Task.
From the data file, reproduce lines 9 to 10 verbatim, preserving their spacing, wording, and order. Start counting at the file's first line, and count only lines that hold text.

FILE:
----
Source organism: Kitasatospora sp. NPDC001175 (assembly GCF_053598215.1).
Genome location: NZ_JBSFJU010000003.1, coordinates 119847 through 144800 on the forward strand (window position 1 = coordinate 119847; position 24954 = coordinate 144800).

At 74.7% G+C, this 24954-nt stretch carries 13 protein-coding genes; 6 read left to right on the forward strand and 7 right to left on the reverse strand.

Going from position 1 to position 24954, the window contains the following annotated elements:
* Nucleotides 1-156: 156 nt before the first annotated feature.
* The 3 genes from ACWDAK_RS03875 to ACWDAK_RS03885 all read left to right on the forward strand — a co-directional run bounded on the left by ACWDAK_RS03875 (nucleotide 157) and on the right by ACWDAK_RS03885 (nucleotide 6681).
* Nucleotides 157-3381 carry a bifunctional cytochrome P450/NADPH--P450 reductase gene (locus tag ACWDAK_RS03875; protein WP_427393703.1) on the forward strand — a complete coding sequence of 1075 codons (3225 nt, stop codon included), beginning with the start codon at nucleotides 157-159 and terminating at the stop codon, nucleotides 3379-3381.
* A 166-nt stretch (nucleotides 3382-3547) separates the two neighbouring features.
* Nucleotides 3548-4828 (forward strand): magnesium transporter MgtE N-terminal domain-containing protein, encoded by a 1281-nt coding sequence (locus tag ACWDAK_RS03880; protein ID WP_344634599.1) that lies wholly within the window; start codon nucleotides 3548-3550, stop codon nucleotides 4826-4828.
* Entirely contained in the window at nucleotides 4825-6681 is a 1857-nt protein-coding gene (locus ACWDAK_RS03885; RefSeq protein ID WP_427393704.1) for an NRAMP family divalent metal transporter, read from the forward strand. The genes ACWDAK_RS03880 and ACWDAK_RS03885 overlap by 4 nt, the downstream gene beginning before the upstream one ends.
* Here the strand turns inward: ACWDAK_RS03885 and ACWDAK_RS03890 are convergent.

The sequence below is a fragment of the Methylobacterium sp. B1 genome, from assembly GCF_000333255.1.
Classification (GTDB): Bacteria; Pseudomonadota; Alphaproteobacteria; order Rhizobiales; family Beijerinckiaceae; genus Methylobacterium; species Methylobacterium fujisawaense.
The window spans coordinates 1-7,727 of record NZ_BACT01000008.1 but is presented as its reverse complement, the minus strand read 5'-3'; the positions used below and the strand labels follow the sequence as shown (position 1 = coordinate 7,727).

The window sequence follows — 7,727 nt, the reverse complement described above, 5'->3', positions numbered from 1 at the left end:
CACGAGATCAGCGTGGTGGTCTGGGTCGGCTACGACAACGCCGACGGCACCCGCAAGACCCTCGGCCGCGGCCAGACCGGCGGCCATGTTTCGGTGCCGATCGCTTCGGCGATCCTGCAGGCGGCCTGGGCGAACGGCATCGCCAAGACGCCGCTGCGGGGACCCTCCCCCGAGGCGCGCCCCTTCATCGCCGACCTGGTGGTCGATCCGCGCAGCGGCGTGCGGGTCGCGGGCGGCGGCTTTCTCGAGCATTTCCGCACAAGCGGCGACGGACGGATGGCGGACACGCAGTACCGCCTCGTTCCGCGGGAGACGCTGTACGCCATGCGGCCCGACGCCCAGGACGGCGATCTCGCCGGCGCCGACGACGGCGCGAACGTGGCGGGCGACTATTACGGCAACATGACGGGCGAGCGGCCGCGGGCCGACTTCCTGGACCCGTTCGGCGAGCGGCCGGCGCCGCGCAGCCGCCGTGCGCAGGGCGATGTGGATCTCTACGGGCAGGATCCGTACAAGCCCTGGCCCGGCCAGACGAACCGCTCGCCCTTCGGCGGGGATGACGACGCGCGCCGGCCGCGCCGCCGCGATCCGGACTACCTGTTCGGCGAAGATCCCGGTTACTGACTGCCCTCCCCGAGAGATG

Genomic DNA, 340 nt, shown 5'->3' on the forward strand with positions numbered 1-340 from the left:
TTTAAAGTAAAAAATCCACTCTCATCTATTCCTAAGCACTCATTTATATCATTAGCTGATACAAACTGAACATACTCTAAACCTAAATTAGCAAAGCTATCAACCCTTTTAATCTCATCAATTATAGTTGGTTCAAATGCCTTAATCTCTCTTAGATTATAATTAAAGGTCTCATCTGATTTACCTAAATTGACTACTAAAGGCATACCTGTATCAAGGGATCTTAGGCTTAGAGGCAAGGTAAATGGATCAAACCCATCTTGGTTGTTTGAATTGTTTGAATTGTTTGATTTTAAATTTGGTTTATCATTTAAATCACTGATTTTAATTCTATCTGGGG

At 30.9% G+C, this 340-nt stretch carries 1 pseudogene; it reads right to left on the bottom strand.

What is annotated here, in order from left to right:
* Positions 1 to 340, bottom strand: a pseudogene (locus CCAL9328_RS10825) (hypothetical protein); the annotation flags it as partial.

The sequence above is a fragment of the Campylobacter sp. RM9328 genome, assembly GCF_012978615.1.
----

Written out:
* Nucleotides 3548-4828 (forward strand): magnesium transporter MgtE N-terminal domain-containing protein, encoded by a 1281-nt coding sequence (locus tag ACWDAK_RS03880; protein ID WP_344634599.1) that lies wholly within the window; start codon nucleotides 3548-3550, stop codon nucleotides 4826-4828.
* Entirely contained in the window at nucleotides 4825-6681 is a 1857-nt protein-coding gene (locus ACWDAK_RS03885; RefSeq protein ID WP_427393704.1) for an NRAMP family divalent metal transporter, read from the forward strand. The genes ACWDAK_RS03880 and ACWDAK_RS03885 overlap by 4 nt, the downstream gene beginning before the upstream one ends.